Why is Proshore based in Nepal? Why do our developers stay there, instead of us bringing Nepalese talent back to the Netherlands? After all, there are plenty of jobs for the taking in our country. These are both sensible questions that I am happy to answer in this article.
How did Proshore end up in Nepal?
Let’s start at the beginning. In 2008, my business partner Haico happened to find himself in Nepal. Inspired by his interest in international entrepreneurship, he wanted to outsource some of the software development activities to a foreign country. Haico and his Nepalese contact Roshan therefore formed a cooperative alliance with a local partner. Unfortunately, that partnership didn’t last very long. Nevertheless, Haico and Roshan kept in touch afterwards and in 2009, the two decided to set up an international business together; one with offices in the Netherlands and in Nepal. You guessed it: Proshore was born. We started out fairly small with just five FTEs. Today, our team is made up of more than sixty people – and counting, since we continue to grow rapidly!
Why are we not bringing Nepalese talent back to the Netherlands?
The question remains why we choose to stay in Nepal. As you undoubtedly now, a full-on war on talent is raging in the Western world. Technical talent in particular is incredibly scarce and therefore precious. At the moment, that is not the case in Nepal and other Asian countries. Contrary to many other recruitment parties, we nevertheless made a conscious decision not to bring Nepalese developers to the Netherlands permanently. I want to take a moment to explain why that is.
Nepal is dependent and susceptible to outside influence
The country’s infrastructure leaves a lot to be desired. The political situation has been unstable for years. Although investments are being made in the country’s economy, hardly any of that money comes from the national government. Instead, most of the money comes from the two rapidly growing economies that Nepal is caught between: India and China (since the earthquake in 2015). As a result, the country is extremely dependent in an economic sense. Since the country cannot properly support itself, it is highly susceptible to outside influence. At the moment, Nepal’s import outweighs its export by a factor of thirteen. Although the country certainly has the potential to create its own industry, not enough is currently being done to facilitate that. Here’s an example: Nepal has the tallest mountains in the world and the most water. In theory, those natural resources could help the country become the largest international provider of green energy. At the moment, however, Nepal regularly imports more than fifty percent of the power it needs from India.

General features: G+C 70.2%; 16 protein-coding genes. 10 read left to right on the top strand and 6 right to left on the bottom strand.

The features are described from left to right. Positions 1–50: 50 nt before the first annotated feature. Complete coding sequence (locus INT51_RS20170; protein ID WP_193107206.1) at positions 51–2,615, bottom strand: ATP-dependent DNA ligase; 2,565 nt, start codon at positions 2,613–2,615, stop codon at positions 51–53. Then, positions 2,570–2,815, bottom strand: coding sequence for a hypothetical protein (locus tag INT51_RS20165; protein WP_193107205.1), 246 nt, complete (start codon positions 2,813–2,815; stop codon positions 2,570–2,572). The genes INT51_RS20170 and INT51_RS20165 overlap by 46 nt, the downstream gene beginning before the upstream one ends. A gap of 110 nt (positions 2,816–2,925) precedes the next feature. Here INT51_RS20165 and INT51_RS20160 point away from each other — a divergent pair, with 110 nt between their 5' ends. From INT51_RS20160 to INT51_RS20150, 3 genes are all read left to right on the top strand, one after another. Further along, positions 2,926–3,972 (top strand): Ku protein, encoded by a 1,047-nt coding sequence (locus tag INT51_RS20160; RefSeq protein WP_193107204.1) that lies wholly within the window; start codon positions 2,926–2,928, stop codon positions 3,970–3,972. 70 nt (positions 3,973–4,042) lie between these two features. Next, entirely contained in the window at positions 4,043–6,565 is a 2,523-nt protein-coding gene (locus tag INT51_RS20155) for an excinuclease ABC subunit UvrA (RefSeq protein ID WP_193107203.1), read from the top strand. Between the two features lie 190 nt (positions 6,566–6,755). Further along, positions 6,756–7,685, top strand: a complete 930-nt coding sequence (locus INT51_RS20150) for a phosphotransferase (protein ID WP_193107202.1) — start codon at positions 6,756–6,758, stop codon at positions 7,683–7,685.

Talented youths seek their fortunes elsewhere
Another major problem that Nepal faces is unemployment, which sits at about forty percent. That should come as no great surprise. The country does not have a strong economy of its own and jobs are therefore hard to come by. That is especially true for highly educated people. As a result, around 1,600 people leave Nepal every day in search of a job elsewhere. Countries such as Australia, Japan and the United States are popular destinations for Nepalese professionals. The working population in these countries is ageing and they face a shortage of new employees. In addition to recruiting employees in Nepal, they also actively offer student visas to talented students. With job guarantees and other lofty promises, they hope to entice the Nepalese youths to stick around once they have finished their studies. In other words: the talented youths whose job it should be to build up Nepal are all leaving the country. If we were to go over there to recruit talented professionals and bring them back to the Netherlands, the situation would only exacerbate.
Creating an export product and top talent
That is not what we want. On the contrary; we would much rather invest in the country itself. First of all, we do so by creating an export product: Nepalese software that is being sold in the Netherlands. Secondly, we help to create top talent. When we form development teams for our clients, we always make sure to include a couple of training positions. As part of every team, we train several new people to become software developers. Many of them are fresh out of university. If not for the job we offer them, they would not have had many career opportunities in their own country and might therefore have sought their fortunes elsewhere. In other words, we do not search for the one percent of top talent for our clients. We would much rather create these talents ourselves. If you ask me, that is a far more sustainable approach and one that will surely help the country in the long run. We are truly grateful to Nepal Although we ended up there by happenstance, Nepal has won our hearts these past few years. We are truly grateful to her. I hope – as do my colleagues in the Netherlands and Nepal – that many other companies will follow our example.